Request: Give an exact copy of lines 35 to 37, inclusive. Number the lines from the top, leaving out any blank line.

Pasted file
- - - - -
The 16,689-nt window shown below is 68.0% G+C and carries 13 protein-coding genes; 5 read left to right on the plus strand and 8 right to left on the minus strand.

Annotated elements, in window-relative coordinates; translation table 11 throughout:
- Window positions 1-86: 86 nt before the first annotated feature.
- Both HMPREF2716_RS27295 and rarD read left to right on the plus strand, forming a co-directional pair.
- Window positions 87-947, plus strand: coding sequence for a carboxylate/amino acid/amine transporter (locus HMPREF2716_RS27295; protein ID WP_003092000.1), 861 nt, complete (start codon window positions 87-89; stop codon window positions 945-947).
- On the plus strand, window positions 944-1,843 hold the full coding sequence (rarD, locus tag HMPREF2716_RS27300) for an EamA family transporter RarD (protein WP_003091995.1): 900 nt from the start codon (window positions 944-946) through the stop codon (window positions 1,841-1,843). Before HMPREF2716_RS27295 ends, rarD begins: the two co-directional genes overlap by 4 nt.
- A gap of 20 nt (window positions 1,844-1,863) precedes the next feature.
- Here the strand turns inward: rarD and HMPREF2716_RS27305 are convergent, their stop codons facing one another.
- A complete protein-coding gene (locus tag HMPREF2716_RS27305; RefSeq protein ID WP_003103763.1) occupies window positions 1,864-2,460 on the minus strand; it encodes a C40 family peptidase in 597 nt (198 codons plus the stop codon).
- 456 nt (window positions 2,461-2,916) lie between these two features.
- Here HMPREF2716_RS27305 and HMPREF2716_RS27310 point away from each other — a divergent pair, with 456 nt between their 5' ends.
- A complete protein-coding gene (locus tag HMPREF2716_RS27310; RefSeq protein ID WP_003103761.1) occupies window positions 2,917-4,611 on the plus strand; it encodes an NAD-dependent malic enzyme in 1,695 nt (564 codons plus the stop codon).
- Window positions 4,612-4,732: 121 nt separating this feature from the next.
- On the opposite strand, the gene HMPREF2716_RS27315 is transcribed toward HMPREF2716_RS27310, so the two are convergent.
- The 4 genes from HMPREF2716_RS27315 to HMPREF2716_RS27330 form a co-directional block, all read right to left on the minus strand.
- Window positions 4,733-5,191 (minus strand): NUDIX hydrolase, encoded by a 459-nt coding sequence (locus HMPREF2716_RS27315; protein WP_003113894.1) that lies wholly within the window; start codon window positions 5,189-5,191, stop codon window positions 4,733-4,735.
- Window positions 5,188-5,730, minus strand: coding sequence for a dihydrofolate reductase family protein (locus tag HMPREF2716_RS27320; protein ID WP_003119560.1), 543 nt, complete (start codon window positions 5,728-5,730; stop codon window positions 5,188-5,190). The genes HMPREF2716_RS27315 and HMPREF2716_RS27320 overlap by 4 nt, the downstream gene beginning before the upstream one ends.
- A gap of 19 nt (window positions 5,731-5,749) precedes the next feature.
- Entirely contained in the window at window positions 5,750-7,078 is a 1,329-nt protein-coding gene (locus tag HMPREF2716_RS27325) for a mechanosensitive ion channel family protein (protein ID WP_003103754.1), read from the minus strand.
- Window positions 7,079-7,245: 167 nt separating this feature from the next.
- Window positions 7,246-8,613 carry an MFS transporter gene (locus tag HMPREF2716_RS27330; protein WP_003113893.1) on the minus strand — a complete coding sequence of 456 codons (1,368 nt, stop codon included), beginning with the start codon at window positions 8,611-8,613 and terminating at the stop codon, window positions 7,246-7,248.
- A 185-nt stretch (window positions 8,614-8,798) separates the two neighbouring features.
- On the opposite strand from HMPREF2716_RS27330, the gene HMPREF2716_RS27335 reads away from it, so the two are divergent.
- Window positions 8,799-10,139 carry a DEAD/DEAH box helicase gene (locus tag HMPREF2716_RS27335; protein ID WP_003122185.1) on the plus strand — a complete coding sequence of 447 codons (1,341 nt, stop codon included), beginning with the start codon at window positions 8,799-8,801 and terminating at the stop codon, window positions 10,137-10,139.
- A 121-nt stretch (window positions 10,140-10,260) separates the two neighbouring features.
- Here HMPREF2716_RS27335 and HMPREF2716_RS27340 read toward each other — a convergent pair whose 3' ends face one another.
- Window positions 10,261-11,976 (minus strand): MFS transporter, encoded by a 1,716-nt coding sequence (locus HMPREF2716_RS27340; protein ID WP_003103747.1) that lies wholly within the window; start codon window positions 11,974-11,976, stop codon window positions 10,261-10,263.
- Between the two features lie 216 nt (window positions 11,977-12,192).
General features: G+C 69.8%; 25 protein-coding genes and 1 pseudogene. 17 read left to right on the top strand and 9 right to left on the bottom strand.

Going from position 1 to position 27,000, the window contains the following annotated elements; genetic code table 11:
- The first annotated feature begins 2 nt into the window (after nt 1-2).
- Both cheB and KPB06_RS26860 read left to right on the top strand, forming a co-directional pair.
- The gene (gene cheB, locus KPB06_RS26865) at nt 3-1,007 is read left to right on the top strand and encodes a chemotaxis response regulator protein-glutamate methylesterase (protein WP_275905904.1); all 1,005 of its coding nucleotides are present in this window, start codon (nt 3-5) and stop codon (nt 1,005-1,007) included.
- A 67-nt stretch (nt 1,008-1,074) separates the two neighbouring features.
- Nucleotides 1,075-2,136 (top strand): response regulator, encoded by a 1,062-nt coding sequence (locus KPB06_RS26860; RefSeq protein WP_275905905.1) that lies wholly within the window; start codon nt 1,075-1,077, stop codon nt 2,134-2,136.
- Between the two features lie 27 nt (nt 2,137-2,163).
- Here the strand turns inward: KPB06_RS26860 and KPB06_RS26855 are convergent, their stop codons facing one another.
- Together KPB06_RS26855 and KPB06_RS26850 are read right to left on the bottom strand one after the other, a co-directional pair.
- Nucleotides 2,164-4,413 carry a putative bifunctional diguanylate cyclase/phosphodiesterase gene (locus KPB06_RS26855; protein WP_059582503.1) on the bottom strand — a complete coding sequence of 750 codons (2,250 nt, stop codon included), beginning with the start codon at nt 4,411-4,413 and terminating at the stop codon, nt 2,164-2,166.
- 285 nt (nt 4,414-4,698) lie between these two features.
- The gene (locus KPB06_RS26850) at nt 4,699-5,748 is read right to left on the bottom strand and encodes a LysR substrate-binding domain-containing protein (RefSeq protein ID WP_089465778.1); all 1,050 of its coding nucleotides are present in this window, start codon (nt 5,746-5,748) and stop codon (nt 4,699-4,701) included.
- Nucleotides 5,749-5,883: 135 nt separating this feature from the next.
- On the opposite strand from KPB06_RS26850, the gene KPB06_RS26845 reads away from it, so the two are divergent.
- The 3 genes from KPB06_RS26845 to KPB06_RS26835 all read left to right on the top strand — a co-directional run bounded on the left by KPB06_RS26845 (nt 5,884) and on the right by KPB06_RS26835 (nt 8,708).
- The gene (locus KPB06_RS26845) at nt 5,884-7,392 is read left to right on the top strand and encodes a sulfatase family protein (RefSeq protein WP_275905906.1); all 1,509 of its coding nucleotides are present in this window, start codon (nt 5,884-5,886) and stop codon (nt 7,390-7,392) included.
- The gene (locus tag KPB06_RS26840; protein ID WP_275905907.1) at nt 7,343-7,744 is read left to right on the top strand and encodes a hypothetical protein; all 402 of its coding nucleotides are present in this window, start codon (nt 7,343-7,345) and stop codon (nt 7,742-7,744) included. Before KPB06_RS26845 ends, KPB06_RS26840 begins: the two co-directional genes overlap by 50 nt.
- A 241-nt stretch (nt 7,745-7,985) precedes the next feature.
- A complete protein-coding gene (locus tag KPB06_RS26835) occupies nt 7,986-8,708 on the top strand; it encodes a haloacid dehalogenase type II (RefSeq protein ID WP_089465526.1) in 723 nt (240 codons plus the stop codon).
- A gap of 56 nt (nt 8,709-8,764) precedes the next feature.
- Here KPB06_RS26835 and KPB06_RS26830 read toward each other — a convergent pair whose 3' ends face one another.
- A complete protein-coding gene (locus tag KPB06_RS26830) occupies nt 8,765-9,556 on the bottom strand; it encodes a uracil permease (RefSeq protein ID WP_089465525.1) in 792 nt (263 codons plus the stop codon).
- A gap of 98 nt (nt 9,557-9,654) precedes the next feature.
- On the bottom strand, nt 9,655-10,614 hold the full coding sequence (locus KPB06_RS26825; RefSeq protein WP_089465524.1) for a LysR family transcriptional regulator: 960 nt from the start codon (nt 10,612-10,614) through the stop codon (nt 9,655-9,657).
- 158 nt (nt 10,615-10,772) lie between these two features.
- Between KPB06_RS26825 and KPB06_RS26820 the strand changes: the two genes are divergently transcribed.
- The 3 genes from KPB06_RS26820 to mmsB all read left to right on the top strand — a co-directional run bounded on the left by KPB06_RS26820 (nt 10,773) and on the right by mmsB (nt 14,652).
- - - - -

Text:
- Nucleotides 1,075-2,136 (top strand): response regulator, encoded by a 1,062-nt coding sequence (locus KPB06_RS26860; RefSeq protein WP_275905905.1) that lies wholly within the window; start codon nt 1,075-1,077, stop codon nt 2,134-2,136.
- Between the two features lie 27 nt (nt 2,137-2,163).
- Here the strand turns inward: KPB06_RS26860 and KPB06_RS26855 are convergent, their stop codons facing one another.